The Very Hungry Caterpillar also simplifies one of nature’s most fascinating processes for children to understand: metamorphosis. From the moment he hatches out of his egg, all the caterpillar thinks about is food; he only stops being hungry when he decides it’s time to start building his cocoon. This inclusion informs children that to grow, one needs to eat well—and eat the right things in the right amounts. On Saturday, the caterpillar eats a variety of foods which give him a stomach ache. He only feels better when he eats a leaf on Sunday, the kind of food he’s meant to eat.
Eric Carle’s The Very Hungry Caterpillar is an incredibly well-known children’s book, having sold over 50 million copies worldwide – not surprising, considering the vibrant and multi-dimensional experience it provides children. It follows the story of a newborn caterpillar and his metamorphosis, before which he needs to eat as much as he can.
The book is notable for the various concepts to which it introduces children. Toddlers learn the days of the week as the caterpillar eats something different each day, from one Sunday to the next. They also learn to identify each food item the caterpillar works his way through—from fruit to meat to confectionaries, this voracious insect eats it all. The child learns to count the fruits he eats as well. If, on Monday, the caterpillar eats an apple, on Tuesday it eats two pears, and so on. Such concepts are worked into the story seamlessly, so it doesn’t feel like ‘learning’ at all.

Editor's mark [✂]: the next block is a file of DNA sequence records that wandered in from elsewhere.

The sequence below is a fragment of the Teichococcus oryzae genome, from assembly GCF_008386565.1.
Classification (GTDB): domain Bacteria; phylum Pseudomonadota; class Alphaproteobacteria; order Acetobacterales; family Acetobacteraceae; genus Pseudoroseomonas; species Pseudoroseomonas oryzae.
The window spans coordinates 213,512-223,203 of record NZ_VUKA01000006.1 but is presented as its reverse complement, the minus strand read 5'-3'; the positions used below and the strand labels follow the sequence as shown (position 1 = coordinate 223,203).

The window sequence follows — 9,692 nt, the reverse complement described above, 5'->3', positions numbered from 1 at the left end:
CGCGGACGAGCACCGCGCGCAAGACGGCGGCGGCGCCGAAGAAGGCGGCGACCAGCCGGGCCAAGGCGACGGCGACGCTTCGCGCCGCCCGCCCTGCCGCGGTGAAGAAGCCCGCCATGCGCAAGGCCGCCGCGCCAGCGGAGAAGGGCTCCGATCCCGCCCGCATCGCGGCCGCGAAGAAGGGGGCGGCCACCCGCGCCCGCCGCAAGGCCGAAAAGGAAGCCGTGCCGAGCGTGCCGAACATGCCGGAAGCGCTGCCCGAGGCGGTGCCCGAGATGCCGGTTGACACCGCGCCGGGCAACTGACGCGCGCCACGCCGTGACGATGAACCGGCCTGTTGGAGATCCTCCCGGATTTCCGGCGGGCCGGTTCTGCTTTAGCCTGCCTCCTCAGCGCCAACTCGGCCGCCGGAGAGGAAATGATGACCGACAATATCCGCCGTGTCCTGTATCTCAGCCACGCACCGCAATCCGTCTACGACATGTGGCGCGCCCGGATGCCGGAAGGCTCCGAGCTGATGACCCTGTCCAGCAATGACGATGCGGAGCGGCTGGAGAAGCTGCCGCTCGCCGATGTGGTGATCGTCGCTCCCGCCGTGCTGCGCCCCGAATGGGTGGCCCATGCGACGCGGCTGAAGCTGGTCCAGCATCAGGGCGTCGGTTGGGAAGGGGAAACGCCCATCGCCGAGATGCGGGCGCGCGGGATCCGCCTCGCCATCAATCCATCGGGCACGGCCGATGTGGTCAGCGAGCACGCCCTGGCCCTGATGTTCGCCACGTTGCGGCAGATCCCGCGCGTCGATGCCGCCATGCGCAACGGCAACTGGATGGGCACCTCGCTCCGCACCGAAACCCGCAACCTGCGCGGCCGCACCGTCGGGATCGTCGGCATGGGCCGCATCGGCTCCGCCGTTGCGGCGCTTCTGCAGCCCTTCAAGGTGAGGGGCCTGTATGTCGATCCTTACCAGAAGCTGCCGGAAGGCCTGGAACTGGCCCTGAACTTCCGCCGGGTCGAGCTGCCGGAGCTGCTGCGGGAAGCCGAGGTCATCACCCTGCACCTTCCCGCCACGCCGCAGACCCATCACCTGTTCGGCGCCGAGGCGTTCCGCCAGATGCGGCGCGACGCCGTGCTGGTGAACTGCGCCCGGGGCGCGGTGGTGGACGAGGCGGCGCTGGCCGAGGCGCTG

The Braille text, in the tactile version of the book by Karadi Tales, is supplemented with die-cut pages and collages of various materials. These elements enable visually-impaired readers to enjoy the book by feeling the textures and outlines of the artwork, transforming the caterpillar’s journey into a tangible, sensory adventure.
As of 2019, The Very Hungry Caterpillar celebrates its fiftieth year in print and has reportedly sold 1.7 copies a minute, a fact that stands as a testament to its enduring appeal.